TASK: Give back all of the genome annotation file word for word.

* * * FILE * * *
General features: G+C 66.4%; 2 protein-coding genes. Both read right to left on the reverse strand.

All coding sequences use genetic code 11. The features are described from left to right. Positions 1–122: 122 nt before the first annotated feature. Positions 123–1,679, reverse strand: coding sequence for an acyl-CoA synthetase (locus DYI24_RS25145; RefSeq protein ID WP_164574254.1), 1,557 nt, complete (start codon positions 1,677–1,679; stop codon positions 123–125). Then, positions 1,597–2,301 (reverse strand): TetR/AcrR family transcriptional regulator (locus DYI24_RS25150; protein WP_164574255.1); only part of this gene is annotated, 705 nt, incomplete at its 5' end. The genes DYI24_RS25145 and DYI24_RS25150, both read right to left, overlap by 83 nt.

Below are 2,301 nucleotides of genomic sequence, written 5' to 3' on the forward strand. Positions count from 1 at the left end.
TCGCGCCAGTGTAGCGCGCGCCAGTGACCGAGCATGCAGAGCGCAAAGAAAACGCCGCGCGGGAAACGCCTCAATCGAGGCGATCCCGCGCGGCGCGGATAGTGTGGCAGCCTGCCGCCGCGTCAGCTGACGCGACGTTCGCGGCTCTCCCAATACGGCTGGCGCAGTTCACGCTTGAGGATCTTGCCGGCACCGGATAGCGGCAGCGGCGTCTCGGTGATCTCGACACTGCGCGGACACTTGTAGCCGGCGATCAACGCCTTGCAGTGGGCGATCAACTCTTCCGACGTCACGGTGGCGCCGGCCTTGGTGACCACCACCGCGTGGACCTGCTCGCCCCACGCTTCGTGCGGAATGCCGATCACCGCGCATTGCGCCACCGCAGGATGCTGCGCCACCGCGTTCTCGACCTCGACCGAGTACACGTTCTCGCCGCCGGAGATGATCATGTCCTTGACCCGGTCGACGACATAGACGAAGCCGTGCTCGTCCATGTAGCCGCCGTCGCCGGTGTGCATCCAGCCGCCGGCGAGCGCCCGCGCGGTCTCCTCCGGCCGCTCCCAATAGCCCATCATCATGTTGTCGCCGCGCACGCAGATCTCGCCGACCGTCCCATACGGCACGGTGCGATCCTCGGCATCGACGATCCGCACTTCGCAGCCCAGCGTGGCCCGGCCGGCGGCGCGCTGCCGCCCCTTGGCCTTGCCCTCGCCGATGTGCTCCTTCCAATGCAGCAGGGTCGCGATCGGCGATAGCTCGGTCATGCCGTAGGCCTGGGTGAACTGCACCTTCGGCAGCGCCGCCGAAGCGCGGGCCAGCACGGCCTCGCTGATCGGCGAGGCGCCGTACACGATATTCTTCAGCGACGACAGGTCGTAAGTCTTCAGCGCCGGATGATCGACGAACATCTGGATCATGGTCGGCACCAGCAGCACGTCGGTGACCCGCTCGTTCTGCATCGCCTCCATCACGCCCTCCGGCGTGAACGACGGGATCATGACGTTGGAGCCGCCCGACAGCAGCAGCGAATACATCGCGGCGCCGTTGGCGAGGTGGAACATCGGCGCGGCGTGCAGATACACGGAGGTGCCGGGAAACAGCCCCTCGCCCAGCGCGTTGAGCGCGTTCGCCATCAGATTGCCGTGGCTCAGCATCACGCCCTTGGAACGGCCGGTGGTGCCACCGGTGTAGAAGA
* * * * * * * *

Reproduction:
General features: G+C 66.4%; 2 protein-coding genes. Both read right to left on the reverse strand.

All coding sequences use genetic code 11. The features are described from left to right. Positions 1–122: 122 nt before the first annotated feature. Positions 123–1,679, reverse strand: coding sequence for an acyl-CoA synthetase (locus DYI24_RS25145; RefSeq protein ID WP_164574254.1), 1,557 nt, complete (start codon positions 1,677–1,679; stop codon positions 123–125). Then, positions 1,597–2,301 (reverse strand): TetR/AcrR family transcriptional regulator (locus DYI24_RS25150; protein WP_164574255.1); only part of this gene is annotated, 705 nt, incomplete at its 5' end. The genes DYI24_RS25145 and DYI24_RS25150, both read right to left, overlap by 83 nt.

Below are 2,301 nucleotides of genomic sequence, written 5' to 3' on the forward strand. Positions count from 1 at the left end.
TCGCGCCAGTGTAGCGCGCGCCAGTGACCGAGCATGCAGAGCGCAAAGAAAACGCCGCGCGGGAAACGCCTCAATCGAGGCGATCCCGCGCGGCGCGGATAGTGTGGCAGCCTGCCGCCGCGTCAGCTGACGCGACGTTCGCGGCTCTCCCAATACGGCTGGCGCAGTTCACGCTTGAGGATCTTGCCGGCACCGGATAGCGGCAGCGGCGTCTCGGTGATCTCGACACTGCGCGGACACTTGTAGCCGGCGATCAACGCCTTGCAGTGGGCGATCAACTCTTCCGACGTCACGGTGGCGCCGGCCTTGGTGACCACCACCGCGTGGACCTGCTCGCCCCACGCTTCGTGCGGAATGCCGATCACCGCGCATTGCGCCACCGCAGGATGCTGCGCCACCGCGTTCTCGACCTCGACCGAGTACACGTTCTCGCCGCCGGAGATGATCATGTCCTTGACCCGGTCGACGACATAGACGAAGCCGTGCTCGTCCATGTAGCCGCCGTCGCCGGTGTGCATCCAGCCGCCGGCGAGCGCCCGCGCGGTCTCCTCCGGCCGCTCCCAATAGCCCATCATCATGTTGTCGCCGCGCACGCAGATCTCGCCGACCGTCCCATACGGCACGGTGCGATCCTCGGCATCGACGATCCGCACTTCGCAGCCCAGCGTGGCCCGGCCGGCGGCGCGCTGCCGCCCCTTGGCCTTGCCCTCGCCGATGTGCTCCTTCCAATGCAGCAGGGTCGCGATCGGCGATAGCTCGGTCATGCCGTAGGCCTGGGTGAACTGCACCTTCGGCAGCGCCGCCGAAGCGCGGGCCAGCACGGCCTCGCTGATCGGCGAGGCGCCGTACACGATATTCTTCAGCGACGACAGGTCGTAAGTCTTCAGCGCCGGATGATCGACGAACATCTGGATCATGGTCGGCACCAGCAGCACGTCGGTGACCCGCTCGTTCTGCATCGCCTCCATCACGCCCTCCGGCGTGAACGACGGGATCATGACGTTGGAGCCGCCCGACAGCAGCAGCGAATACATCGCGGCGCCGTTGGCGAGGTGGAACATCGGCGCGGCGTGCAGATACACGGAGGTGCCGGGAAACAGCCCCTCGCCCAGCGCGTTGAGCGCGTTCGCCATCAGATTGCCGTGGCTCAGCATCACGCCCTTGGAACGGCCGGTGGTGCCACCGGTGTAGAAGA